The feedback, so far, is cautiously positive. The idea was first bombarded with conceptual objections, which is what I was expecting, but I think I was able to defend it. The key here is to make it very clear that this does not prevent theft from happening, it just gives a powerful tool for honest grid operators to police content on their grids, without a shadow of a doubt. (I also learned that some very primitive form of this is what honest grid operators already do when they get complaints: they check timestamps. The public ledger would make that process much easier and more reliable for everyone, everywhere)
    After that bombardment phase, the conversation switched to how to actually implement this, given the socio-technical context of the HG. I heard excellent ideas! There are many centralized/decentralized hybrids we can do to simplify and scale things. We need to bounce more ideas.
    The force of small grids is in their numbers. In fact, many content creators use their small islands to build their things, and then make them available in popular grids. That use case needs to be part of this.

  3. Ai Austin says:

    The privacy implications of storing inter-agent transactions into databases under the control of any third party needs to be addressed… in terms of legality, risk of hacking, exploitation and governmental or corporate misuse. Imagine some of the “trusted” sites to support the methods adopted were in countries whose policies and laws were altered as leaders changed, politics radically altered and emergency legislation forced disclosures of any stored data. This is not a hypothetical situation.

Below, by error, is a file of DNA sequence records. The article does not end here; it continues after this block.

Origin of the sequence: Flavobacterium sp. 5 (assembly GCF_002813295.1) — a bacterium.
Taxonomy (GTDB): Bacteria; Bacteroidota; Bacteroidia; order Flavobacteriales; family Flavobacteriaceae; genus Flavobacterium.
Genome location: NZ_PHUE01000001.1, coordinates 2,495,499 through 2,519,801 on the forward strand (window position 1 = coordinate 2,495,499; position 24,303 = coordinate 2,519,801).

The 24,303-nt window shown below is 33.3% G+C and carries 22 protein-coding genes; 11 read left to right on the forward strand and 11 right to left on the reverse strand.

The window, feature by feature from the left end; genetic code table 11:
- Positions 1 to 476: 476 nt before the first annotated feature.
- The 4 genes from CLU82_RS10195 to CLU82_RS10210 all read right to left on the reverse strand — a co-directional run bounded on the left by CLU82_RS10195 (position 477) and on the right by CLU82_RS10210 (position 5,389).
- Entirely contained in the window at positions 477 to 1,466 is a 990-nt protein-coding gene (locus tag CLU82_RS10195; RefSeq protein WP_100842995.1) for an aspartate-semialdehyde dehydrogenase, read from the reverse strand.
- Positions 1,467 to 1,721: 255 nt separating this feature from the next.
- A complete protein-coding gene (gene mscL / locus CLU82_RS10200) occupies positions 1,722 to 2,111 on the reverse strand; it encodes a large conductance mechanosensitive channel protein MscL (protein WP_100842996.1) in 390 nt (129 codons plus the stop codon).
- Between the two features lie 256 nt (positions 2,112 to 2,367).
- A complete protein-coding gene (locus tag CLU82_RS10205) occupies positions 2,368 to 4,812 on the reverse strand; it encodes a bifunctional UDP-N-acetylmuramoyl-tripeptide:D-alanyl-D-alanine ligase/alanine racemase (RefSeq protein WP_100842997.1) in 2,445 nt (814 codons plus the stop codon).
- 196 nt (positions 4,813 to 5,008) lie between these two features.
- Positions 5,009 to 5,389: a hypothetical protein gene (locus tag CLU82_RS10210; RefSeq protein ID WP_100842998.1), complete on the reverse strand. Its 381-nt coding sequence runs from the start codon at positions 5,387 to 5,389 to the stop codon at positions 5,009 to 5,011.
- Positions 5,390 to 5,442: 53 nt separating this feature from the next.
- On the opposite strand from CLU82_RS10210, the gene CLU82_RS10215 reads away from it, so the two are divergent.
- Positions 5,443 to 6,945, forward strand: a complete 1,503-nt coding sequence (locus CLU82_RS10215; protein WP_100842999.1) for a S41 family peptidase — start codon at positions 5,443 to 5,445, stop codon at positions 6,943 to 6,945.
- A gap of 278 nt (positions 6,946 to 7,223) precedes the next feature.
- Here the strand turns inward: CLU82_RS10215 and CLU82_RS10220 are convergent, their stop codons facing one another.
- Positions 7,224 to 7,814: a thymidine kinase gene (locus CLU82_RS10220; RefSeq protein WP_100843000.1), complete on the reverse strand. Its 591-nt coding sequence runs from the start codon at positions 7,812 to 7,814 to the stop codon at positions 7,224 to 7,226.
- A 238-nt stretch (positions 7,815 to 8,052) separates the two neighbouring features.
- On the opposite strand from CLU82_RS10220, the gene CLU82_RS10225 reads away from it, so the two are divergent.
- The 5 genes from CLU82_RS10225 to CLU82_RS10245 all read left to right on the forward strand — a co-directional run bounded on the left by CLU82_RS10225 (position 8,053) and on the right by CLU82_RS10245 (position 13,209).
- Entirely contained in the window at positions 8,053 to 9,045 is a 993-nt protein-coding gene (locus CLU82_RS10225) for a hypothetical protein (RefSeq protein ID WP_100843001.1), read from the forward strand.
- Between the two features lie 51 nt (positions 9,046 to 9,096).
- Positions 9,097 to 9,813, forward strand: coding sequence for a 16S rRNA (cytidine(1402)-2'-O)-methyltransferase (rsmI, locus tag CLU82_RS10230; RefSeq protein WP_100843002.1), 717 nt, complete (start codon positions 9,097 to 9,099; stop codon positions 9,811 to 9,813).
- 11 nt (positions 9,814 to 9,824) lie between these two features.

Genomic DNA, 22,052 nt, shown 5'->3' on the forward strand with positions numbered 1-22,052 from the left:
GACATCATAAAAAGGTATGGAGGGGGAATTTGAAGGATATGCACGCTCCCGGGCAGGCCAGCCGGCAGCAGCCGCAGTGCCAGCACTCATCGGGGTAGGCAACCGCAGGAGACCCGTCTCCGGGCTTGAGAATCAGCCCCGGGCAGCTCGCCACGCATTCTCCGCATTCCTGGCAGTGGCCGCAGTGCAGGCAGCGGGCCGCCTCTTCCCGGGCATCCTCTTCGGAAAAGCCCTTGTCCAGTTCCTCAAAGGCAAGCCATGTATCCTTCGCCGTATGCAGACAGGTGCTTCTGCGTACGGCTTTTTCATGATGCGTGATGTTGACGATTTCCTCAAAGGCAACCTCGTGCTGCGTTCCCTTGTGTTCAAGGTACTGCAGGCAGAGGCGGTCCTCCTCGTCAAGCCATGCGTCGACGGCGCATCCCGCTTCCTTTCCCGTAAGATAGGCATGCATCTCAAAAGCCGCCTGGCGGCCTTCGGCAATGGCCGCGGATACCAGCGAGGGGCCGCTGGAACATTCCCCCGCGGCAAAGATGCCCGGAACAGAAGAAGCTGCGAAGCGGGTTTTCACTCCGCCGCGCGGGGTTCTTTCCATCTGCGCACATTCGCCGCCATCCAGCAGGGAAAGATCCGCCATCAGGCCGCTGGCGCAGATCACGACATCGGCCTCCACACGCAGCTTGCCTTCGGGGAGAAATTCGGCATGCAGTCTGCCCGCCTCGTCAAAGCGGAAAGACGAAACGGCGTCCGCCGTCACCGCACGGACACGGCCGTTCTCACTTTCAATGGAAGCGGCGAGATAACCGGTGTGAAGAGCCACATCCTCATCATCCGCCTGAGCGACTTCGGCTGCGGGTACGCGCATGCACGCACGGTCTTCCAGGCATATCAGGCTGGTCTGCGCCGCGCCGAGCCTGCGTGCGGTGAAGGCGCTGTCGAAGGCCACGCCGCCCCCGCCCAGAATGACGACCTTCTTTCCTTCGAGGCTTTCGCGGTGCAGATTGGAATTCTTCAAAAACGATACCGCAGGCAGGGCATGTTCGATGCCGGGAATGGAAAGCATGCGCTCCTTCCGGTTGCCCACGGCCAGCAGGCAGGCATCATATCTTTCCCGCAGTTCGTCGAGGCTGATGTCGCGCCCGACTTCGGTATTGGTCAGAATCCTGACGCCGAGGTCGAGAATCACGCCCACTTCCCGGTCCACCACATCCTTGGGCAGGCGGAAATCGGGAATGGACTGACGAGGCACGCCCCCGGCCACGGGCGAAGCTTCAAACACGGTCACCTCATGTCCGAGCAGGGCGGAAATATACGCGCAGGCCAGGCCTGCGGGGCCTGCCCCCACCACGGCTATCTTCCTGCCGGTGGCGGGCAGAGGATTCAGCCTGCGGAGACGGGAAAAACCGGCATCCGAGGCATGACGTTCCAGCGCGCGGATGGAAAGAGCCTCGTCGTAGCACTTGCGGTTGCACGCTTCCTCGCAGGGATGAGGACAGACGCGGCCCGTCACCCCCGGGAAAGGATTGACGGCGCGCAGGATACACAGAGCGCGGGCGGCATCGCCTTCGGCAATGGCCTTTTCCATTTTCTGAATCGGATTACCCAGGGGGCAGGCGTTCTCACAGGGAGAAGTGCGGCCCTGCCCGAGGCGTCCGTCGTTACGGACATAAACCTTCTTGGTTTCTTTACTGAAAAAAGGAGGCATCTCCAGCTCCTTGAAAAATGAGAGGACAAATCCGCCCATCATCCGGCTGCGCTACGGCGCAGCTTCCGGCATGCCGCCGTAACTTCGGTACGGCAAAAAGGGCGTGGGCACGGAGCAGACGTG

We should assume the number of grids can be very large. DreamGrid distribution alone has multiple thousands of sites openly accessible, and possibly many more run up on personal servers, as we used to do with SimOnAStick. With the benefits of HG, that number of grids could grow a lot.

    Technically, you mention that inventory is the basis for what is stored and what may be garbage collected. I don’t understand that. Assets surely are the key. Items nay be stored in offline OARs and UARs long after the grids they were created in, the avatars that created or owned copies, or their inventories have disappeared, only to be resurrected decades later to show some earlier build.

    Could you point at the discussions, comment and replies to date? Which forum was that in?

    • Diva Canto says:

      That’s a good point. This would need to be privacy-preserving, obvs. In fact, there are some advantages of removing all avatar information from these public records: it keeps the focus on items rather than on people. So someone can claim that an item has been stolen and the verification is based on time stamps alone; no information about who stole it or even who created it. This can lead to less contention between grid operators and thiefs, since no one will be accused; the stolen items will simply be removed. Note, however, that grid operators already have all the personal information of their users, including who owns what in their inventory. But that’s a shared secret between the users and their grid operators.